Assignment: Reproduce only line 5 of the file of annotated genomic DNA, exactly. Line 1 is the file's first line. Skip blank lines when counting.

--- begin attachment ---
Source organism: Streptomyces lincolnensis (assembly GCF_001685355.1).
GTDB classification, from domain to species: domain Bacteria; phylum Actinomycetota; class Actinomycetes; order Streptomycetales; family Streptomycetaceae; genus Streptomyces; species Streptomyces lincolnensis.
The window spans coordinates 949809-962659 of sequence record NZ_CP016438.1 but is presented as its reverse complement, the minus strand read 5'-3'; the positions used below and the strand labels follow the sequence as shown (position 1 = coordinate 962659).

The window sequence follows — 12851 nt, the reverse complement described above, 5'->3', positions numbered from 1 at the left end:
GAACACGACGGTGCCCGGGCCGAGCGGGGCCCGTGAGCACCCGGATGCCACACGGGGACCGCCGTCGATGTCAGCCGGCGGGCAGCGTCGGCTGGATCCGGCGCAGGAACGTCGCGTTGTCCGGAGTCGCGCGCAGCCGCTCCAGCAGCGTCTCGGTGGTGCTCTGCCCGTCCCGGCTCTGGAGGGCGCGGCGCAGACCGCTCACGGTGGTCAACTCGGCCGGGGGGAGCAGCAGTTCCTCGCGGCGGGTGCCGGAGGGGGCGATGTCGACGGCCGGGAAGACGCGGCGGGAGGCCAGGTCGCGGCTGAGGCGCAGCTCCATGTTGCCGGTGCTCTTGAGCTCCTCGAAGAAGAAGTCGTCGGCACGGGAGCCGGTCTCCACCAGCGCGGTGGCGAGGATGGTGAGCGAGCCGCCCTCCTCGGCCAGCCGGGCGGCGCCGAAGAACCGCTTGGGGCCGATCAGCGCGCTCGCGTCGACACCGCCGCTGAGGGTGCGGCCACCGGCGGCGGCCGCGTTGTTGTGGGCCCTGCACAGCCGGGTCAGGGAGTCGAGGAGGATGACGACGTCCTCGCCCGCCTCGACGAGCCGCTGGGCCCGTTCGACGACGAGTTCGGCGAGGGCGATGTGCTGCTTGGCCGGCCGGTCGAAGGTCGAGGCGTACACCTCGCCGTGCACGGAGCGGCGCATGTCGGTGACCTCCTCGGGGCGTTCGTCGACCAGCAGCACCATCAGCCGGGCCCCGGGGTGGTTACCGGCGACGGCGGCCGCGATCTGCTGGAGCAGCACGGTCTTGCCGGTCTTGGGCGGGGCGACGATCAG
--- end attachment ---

GAACACGACGGTGCCCGGGCCGAGCGGGGCCCGTGAGCACCCGGATGCCACACGGGGACCGCCGTCGATGTCAGCCGGCGGGCAGCGTCGGCTGGATCCGGCGCAGGAACGTCGCGTTGTCCGGAGTCGCGCGCAGCCGCTCCAGCAGCGTCTCGGTGGTGCTCTGCCCGTCCCGGCTCTGGAGGGCGCGGCGCAGACCGCTCACGGTGGTCAACTCGGCCGGGGGGAGCAGCAGTTCCTCGCGGCGGGTGCCGGAGGGGGCGATGTCGACGGCCGGGAAGACGCGGCGGGAGGCCAGGTCGCGGCTGAGGCGCAGCTCCATGTTGCCGGTGCTCTTGAGCTCCTCGAAGAAGAAGTCGTCGGCACGGGAGCCGGTCTCCACCAGCGCGGTGGCGAGGATGGTGAGCGAGCCGCCCTCCTCGGCCAGCCGGGCGGCGCCGAAGAACCGCTTGGGGCCGATCAGCGCGCTCGCGTCGACACCGCCGCTGAGGGTGCGGCCACCGGCGGCGGCCGCGTTGTTGTGGGCCCTGCACAGCCGGGTCAGGGAGTCGAGGAGGATGACGACGTCCTCGCCCGCCTCGACGAGCCGCTGGGCCCGTTCGACGACGAGTTCGGCGAGGGCGATGTGCTGCTTGGCCGGCCGGTCGAAGGTCGAGGCGTACACCTCGCCGTGCACGGAGCGGCGCATGTCGGTGACCTCCTCGGGGCGTTCGTCGACCAGCAGCACCATCAGCCGGGCCCCGGGGTGGTTACCGGCGACGGCGGCCGCGATCTGCTGGAGCAGCACGGTCTTGCCGGTCTTGGGCGGGGCGACGATCAG